Wrong, wrong and thrice wrong as is this vile concoction which itself is just plain wrong. Whoever thought this obscenity up should be publicly drowned in a barrel of it. At least that way it will be put to good use as it is no use at all for drinking. I had to have another beer to get the taste of it out of my mouth. Good, I’m glad I got that off my chest!
Having finished our drinking, well my drinking and poor Lynne’s very noble keeping me company whilst on soft drinks, we headed downstairs to the fishmongers and this is what I wrote about it.
It doesn’t get much fresher.
“We had decided to go down to Cap-Pelé for a look at the harbour and stumbled upon this place by accident. As we were parking I noticed that there was a queue of people well out the door which is always a good sign for a shop as far as I am concerned. I should add that this is not a tourist sort of place and is a bit off the track so these were obviously all locals who knew what was what in an area where there are many many good fish / seafood shops.
Certainly, it is not big inside but there were a lot of people waiting patiently to be served and the staff were working really hard so this place must have a very good reputation locally.
The shop itself is nothing fancy although spotlessly clean and with an excellent range of produce. I reckon if you had stood at the door and thrown an oyster shell you could have hit the water, having cleared the boats moored up alongside the adjacent quay, that is how fresh the stuff is and I’ll bet everything on sale came in within the previous 24 hours. Local is good and where the locals go is better which is why I have to recommend this place.”
I would say you could buy anything in here and it would be of the finest quality and I am no expert on local prices but Lynne informed me they were not excessive. I bought a couple of beautiful fish fillets which you’ll be meeting before this post is over.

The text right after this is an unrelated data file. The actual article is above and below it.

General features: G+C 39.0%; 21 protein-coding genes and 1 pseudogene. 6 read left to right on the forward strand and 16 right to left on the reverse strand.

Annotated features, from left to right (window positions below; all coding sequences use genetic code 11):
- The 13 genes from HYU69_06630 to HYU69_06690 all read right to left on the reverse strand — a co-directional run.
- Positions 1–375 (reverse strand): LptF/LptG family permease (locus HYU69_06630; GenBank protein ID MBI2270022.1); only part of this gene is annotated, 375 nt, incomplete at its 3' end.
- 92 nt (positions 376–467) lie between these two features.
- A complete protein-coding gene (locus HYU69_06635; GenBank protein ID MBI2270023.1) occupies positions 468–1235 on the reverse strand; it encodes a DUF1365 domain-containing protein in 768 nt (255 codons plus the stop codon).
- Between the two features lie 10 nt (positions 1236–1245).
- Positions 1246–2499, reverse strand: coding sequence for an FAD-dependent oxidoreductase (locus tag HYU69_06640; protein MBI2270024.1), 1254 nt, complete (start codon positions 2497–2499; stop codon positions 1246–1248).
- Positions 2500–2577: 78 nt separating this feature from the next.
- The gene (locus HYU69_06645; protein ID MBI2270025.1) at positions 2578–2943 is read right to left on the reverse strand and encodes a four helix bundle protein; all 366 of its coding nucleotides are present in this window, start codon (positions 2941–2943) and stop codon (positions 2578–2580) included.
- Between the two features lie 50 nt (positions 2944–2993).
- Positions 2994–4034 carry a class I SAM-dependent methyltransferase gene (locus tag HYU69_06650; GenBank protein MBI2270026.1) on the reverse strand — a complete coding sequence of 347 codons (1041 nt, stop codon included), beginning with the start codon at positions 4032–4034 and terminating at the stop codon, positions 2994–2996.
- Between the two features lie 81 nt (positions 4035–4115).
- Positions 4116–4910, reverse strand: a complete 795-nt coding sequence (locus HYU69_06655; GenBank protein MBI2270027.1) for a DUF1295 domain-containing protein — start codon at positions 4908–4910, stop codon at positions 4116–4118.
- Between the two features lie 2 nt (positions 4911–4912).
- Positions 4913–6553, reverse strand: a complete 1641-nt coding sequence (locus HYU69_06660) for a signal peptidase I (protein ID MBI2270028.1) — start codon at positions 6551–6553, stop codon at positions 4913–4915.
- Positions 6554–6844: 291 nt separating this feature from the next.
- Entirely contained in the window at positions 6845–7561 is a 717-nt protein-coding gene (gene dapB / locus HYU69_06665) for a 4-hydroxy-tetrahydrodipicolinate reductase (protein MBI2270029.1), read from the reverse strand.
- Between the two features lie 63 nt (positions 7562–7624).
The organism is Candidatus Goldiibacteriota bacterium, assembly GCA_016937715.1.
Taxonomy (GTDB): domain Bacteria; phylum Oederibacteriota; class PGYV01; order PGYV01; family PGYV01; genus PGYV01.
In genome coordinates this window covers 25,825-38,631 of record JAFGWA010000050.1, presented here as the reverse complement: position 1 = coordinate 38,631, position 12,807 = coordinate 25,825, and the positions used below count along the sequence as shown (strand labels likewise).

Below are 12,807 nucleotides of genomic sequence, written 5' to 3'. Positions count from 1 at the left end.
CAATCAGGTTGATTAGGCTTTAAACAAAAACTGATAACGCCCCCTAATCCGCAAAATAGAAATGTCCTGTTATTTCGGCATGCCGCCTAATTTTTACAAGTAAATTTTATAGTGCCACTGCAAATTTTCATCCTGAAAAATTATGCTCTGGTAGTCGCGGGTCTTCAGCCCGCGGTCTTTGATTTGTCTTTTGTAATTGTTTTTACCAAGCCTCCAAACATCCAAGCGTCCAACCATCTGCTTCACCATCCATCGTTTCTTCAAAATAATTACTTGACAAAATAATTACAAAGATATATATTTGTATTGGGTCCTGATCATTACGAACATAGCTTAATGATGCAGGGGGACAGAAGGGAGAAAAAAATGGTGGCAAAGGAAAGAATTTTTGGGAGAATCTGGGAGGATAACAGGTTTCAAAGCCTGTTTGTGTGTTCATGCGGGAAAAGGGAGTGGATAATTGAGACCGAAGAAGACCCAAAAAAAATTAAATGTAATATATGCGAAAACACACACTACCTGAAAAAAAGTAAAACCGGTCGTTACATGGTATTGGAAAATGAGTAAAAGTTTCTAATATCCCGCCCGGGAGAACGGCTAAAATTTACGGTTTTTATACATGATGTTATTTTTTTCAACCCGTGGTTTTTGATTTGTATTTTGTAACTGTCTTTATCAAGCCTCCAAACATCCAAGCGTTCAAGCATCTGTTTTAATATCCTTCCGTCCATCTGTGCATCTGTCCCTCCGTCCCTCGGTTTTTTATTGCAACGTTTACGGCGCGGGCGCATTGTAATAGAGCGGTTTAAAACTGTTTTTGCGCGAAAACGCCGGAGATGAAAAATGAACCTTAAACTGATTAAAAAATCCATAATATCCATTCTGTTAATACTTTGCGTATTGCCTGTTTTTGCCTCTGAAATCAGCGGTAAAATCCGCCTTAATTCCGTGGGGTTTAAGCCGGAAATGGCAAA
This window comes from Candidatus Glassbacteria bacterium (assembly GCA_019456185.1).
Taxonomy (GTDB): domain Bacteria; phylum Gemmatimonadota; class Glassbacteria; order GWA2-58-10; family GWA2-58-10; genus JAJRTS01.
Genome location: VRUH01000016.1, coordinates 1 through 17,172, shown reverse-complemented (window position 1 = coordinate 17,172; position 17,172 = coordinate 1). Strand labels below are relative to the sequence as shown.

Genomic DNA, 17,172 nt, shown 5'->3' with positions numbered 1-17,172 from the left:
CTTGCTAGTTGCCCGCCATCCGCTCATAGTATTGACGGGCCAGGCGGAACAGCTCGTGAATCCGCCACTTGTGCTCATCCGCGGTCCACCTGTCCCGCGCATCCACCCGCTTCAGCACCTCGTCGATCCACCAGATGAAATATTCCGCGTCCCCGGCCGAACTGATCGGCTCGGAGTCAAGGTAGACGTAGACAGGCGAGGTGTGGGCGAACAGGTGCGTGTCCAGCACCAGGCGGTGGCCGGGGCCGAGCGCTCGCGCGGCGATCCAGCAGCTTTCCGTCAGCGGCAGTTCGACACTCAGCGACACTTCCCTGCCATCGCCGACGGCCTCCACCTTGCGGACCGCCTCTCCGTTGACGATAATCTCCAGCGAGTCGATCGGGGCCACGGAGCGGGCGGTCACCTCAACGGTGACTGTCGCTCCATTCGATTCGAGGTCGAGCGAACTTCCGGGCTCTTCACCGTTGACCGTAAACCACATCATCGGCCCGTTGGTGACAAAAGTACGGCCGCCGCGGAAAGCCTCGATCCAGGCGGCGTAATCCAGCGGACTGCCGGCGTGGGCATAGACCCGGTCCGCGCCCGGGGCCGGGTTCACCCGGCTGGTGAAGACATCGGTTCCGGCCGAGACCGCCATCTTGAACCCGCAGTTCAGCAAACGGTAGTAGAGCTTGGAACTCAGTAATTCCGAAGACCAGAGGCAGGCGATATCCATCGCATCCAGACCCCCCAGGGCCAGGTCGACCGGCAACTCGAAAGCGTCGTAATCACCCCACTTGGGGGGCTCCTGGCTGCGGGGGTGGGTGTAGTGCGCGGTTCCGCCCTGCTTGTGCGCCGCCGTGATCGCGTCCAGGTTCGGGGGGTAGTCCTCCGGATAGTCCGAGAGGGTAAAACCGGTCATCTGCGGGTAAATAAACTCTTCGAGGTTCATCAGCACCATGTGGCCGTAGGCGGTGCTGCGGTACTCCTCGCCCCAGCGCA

Back on the road again we took off Southwest as Lynne had decided we were staying that night in the Ponderosa Pines campground a little South of Hillsborough. We cruised along at a very sedate pace with Betsy still grumbling occasionally but we made the campground in one piece and after getting set up it was another night of relaxing, drinking, chatting, watching recorded TV programmes on Lynne’s computer and generally being happy in our cosy little home.
Betsy really did feel like home by this point. After our initial crockery accident the first day we had worked out how to handle her and all her funny little habits, all the little tweaks you need to learn to survive in a 33 year old rig that I believe was destined to be broken up for parts before Ron had rescued her for us.
It must have been another one of our “convivial” evenings as we had a snack at about 2030 which you can see here. I would call it bruschetta but it is rather hefty, what I would call “butch bruschetta”. Still it filled a hole and we didn’t need a proper meal until gone 0100 and would you look at that lovely fillet of fish, it was so fresh so it was done with a simple sauce, some baby carrots and boiled potatoes, lovely if I say so myself. Eventually we dragged ourselves off to bed to ready ourselves for the morrow.
In the next instalment we visit two of the best of the many museums we had visited on this trip, drop by a couple of pubs and have another very late supper! If you want to know all about it then stay tuned and spread the word.